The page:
Play to Behave

Toddler playing dress-upPlay is at the center of every child’s world, but perhaps you never thought about why play is important for your child or how to play with your child to enhance his or her development. Playing helps children develop physical¬†and cognitive skills, explore their world, learn problem-solving and social interaction skills, work through emotional experiences, and have fun! Play really can have a tremendous role in fostering good behavior, and yes, there are certain ways to play with your child that are most beneficial to them!

Here are some reasons why it’s important for your young chid to spend time playing with you, and how you can make the most of that play time:

Mom and daughter playing in bouncehouse1. Spending time playing with your child strengthens the parent-child bond that will last a lifetime, get you through difficult years ahead (e.g. adolescence!), and even influence your child’s relationships with others as he or she grows up. Though you likely have a lot to do, set aside some time to play. You can even use the kitchen timer to play for 10 minutes, then work or clean the house for 15 minutes. Just tell your child “I have some things to do but I want to play with you too, so I’m going to use this timer”. This is also a good way for your child to learn to play independently for increasing lengths of time! A variation on this to encourage your child to help out is to play for 10 minutes together, then do household chores together for 10 minutes.

2. Playing an activity that your child chooses and letting him or her guide the play demonstrates your acceptance of your child and helps build their confidence and self-esteem. You are in effect saying ‘You have good ideas about what to do and it is fun playing with you’! While playing go ahead and tell her things like “You’re fun to play with” and “That’s a great idea”! Also, reflect her words and actions – do what she does and say the things she says!

Dad playing on floor with toddler son3. Allowing your child to guide the play and tell you what to do gives him or her a sense of control. He may not be able to call the shots with many other things in his life (e.g. when to go to bed or preschool) but in the make-believe world of play he is in the driver’s seat! Let him tell you what to do and how to do it, and try to follow along with whatever he tells you. Use his language,¬†mimic what he does, and ask him what to do next. He will love it, and giving him this sense of control will make it easier for him to let go of control when he has to let you be in charge for other things in his life.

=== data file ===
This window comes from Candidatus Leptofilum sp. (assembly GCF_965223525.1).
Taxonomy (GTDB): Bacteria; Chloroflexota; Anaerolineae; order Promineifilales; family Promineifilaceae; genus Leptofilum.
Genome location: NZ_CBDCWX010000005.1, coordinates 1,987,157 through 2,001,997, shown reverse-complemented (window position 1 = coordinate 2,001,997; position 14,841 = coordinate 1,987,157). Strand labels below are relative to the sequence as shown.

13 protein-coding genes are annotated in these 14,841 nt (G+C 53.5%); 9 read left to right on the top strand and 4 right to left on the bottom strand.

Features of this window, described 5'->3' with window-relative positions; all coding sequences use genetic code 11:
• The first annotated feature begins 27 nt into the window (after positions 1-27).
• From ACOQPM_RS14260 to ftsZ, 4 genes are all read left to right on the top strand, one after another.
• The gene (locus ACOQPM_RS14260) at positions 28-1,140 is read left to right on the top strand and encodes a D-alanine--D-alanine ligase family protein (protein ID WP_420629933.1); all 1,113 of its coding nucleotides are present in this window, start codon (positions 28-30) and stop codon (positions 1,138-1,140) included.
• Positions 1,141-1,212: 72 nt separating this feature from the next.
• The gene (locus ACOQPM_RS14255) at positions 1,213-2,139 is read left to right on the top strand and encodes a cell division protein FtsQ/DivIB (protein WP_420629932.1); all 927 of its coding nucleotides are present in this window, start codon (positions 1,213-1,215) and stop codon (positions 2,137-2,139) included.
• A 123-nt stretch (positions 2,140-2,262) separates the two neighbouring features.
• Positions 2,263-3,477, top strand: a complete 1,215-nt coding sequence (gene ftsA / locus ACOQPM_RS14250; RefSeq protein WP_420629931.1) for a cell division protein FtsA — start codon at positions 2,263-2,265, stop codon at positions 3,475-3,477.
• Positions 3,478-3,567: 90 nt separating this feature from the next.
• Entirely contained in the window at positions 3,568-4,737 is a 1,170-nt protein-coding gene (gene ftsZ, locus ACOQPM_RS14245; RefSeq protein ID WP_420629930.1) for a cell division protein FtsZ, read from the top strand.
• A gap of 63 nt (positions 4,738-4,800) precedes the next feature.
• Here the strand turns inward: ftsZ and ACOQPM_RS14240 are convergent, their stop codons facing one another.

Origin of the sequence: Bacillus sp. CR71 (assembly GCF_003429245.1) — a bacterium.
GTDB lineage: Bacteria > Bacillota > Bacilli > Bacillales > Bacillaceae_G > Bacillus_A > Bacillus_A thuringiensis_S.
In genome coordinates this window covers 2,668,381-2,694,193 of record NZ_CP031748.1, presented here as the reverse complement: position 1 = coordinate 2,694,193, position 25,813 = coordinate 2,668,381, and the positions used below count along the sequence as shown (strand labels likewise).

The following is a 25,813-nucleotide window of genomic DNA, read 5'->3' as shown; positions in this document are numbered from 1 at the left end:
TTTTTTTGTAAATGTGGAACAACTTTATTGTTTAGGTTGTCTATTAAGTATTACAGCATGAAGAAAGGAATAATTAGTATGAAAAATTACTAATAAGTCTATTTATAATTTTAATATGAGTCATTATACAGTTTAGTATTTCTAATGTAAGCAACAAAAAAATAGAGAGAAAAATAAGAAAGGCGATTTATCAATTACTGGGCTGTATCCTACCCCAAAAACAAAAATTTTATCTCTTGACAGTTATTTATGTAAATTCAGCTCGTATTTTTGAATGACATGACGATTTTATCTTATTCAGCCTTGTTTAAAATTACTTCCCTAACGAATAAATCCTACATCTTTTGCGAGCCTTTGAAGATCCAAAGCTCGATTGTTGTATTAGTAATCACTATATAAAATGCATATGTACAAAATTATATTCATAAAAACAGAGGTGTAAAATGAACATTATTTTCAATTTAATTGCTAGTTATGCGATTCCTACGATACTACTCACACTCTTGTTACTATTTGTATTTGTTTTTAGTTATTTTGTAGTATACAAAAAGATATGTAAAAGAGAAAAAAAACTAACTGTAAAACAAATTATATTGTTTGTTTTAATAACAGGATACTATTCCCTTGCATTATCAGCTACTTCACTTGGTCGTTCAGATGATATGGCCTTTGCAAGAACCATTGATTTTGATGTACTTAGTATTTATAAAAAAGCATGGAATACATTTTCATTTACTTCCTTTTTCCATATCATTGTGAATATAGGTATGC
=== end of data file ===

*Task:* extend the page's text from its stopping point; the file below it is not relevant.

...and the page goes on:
4. Playing with your child gives you the opportunity to act out and teach positive behavior and new skills that you wold like your child to learn. There are two ways to do this. The first way is to model and practice social interaction skills with your child as the two of you play – e.g. ask him for a turn with a toy, invite him to play with you and share a toy, etc. The second way is to teach through the play or plot itself – e.g. have the stuffed animals practice going on the potty, eating a healthy snack, working out a problem, etc. As you play with your child, you may find that he introduces problems into the play that reflect things going on in his own life. You may or may not know if this is something real to him, but either way, working through it in play can help him learn to deal with similar situations that come up for him in real life.

Most importantly, play is for having fun, so have fun with your child and enjoy the moment!

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